Friends moved to France after their retirement and lived in one of the wine growing districts.
©2008 Am Ang Zhang
They were extremely pleased with the Health Care they received from their doctor locally. After all, not long ago, French Health Care topped the WHO ranking.
Then our lady friend had some gynaecological condition. She consulted the local doctor who referred her to the regional hospital: a beautiful new hospital with the best in modern equipment. In no time, arrangement was made for her to be admitted and a key-hole procedure performed. The French government paid for 70% and the rest was covered by insurance they took out.
They were thrilled.
We did not see them for a while and then they came to visit us in one of our holiday places in a warm country.
They have moved back to England.
Four months after the operation they were back visiting family in England. She was constipated and then developed severe abdominal pain. She was in London so went to A & E (ER) at one of the major teaching hospitals.
“I was seen by a young doctor, a lady doctor who took a detail history and examined me. I thought I was going to be given some laxative, pain killer and sent home.”
“No, she called her consultant and I was admitted straight away.”
To cut the long story short, she had acute abdomen due to gangrenous colon from the previous procedure.
She was saved but she has lost a section of her intestine.
They sold their place in the beautiful wine region and moved back to England.
The best health care in the world.
Now we know.
Let us keep it that way.
NHS & Private Medicine: Best Health Care & Porsche
Do we judge how good a doctor is by the car he drives? I remember medical school friends preferred to seek advice from Ferrari driving surgeons than from Rover driving psychiatrists.
My friend was amazed that I gave up Private Health Care when my wife retired.
“I know you worked for the NHS but there is no guarantee, is there?”
Well, in life you do have to believe in something. The truth is simpler in that after five years from her retirement, the co-payment is 90%.
He worked for one of the major utility companies and had the top-notch coverage.
“The laser treatment for my cataract was amazing and the surgeon drives a Porsche 911.”
Porsche official Website
He was very happy with the results.
“He has to be good, he drives a Porsche.”
Then he started feeling dizzy and having some strange noise problems in one of his ears.
“I saw a wonderful ENT specialist within a week at the same private hospital whereas I would have to wait much longer in the NHS.”
What could one say! We are losing the funny game.
What does he drive?
We are OK then.
Or are we.
He was not any better. And after eight months of fortnightly appointments, the Carrera doctor suggested a mastoidectomy.
Perhaps you should get a second opinion from an NHS consultant. Perhaps see a neurologist.
“I could not believe you said that, his two children are doctors. And he has private health care!” I was told off by my wife.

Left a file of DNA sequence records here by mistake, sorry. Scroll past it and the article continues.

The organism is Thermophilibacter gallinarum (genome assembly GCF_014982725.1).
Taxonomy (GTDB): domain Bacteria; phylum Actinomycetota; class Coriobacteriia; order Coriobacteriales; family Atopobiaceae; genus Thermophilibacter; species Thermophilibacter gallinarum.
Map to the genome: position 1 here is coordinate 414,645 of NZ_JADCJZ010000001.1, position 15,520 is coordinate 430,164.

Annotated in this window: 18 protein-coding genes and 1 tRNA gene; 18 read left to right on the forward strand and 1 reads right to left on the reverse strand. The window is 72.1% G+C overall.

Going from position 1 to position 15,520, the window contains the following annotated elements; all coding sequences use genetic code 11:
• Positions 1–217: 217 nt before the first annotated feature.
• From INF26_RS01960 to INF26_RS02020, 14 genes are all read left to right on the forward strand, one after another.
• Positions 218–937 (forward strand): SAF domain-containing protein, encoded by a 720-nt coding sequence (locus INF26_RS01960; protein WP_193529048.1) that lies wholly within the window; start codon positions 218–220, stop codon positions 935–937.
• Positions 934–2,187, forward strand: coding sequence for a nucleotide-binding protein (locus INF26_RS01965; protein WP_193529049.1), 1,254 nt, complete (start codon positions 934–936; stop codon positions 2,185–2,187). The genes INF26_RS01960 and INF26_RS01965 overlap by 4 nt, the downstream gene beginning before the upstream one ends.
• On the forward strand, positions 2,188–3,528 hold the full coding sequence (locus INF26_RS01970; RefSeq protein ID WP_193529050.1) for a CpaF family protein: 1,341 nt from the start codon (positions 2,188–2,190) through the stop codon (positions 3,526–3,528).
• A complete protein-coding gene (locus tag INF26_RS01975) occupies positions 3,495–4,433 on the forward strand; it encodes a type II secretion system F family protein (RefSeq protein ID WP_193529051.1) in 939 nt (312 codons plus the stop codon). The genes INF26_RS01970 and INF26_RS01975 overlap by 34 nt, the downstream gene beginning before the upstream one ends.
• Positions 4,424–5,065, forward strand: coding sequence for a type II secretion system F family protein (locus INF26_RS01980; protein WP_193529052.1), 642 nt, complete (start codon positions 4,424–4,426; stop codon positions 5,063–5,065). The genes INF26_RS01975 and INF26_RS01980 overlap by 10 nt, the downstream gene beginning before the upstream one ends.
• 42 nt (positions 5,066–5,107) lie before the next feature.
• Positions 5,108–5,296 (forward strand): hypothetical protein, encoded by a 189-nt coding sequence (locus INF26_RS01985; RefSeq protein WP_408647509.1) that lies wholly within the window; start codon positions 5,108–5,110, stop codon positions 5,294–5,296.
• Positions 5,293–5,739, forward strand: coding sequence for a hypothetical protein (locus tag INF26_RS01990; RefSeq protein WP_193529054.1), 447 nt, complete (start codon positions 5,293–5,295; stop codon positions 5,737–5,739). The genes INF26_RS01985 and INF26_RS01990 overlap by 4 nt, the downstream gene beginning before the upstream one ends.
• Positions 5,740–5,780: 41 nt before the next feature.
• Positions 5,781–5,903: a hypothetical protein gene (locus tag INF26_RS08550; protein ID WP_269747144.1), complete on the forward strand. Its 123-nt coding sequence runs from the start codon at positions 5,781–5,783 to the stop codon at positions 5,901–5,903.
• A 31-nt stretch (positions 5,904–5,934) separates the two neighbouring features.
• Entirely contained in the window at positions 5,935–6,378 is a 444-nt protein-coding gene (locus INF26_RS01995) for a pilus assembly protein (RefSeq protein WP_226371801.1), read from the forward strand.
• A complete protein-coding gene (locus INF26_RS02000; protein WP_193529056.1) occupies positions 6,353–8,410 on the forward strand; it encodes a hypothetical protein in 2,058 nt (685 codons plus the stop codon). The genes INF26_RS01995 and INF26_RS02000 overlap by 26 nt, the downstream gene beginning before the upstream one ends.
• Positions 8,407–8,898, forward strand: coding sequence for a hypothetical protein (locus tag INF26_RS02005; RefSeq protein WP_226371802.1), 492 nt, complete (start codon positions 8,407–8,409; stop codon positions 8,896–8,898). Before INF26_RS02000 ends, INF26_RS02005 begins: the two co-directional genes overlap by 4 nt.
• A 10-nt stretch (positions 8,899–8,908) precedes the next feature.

He took my advice though and he got an appointment within two weeks at one of the famous neurological units at a teaching hospital.
To cut the long story short, he has DAVF.
I asked my ENT colleague if it was difficult to diagnose DAVF.
“Not these days!”
He had a range of treatments and is now much better.
All in the NHS hospital.
“I don’t know what car he drives, but he is good. One of the procedures took 6 hours.”
Best health care.
I always knew: Porsche or otherwise.
Best Health Care: NHS GP & NHS Specialist
Does having a good hunch make you a good doctor or are we all so tick-box trained that we have lost that art. Why is it then that House MD is so popular when the story line is around the “hunch” of Doctor House?
Fortunately for my friend, her GP (family physician) has managed to keep that ability.
My friend was blessed with good health all her life. She seldom sees her GP so just before last Christmas she turned up because she has been having this funny headache that the usual OTC pain killers would not shift.
She would not have gone to the doctor except the extended family was going on a skiing holiday.
She managed to get to the surgery before they close. The receptionist told her that the doctor was about to leave. She was about to get an appointment for after Christmas when her doctor came out and was surprised to see my friend.
I have always told my juniors to be on the look out for situations like this. Life is strange. Such last minute situations always seem to bring in surprises. One should always be on the look out for what patient reveal to you as a “perhaps it is not important”.
Also any patient that you have not seen for a long time deserves a thorough examination.
She was seen immediately.
So no quick prescription of a stronger pain killer and no “have a nice holiday” then.
She took a careful history and did a quick examination including a thorough neurological examination.
Then something strange happened. Looking back now, I did wonder if she had spent sometime at a Neurological Unit.
She asked my friend to count backwards from 100.
My friend could not manage at 67.
She was admitted to a regional neurological unit. A scan showed that she had a left parietal glioma. She still remembered being seen by the neurosurgeon after her scan at 11 at night:
“We are taking it out in the morning!”
The skiing was cancelled but what a story.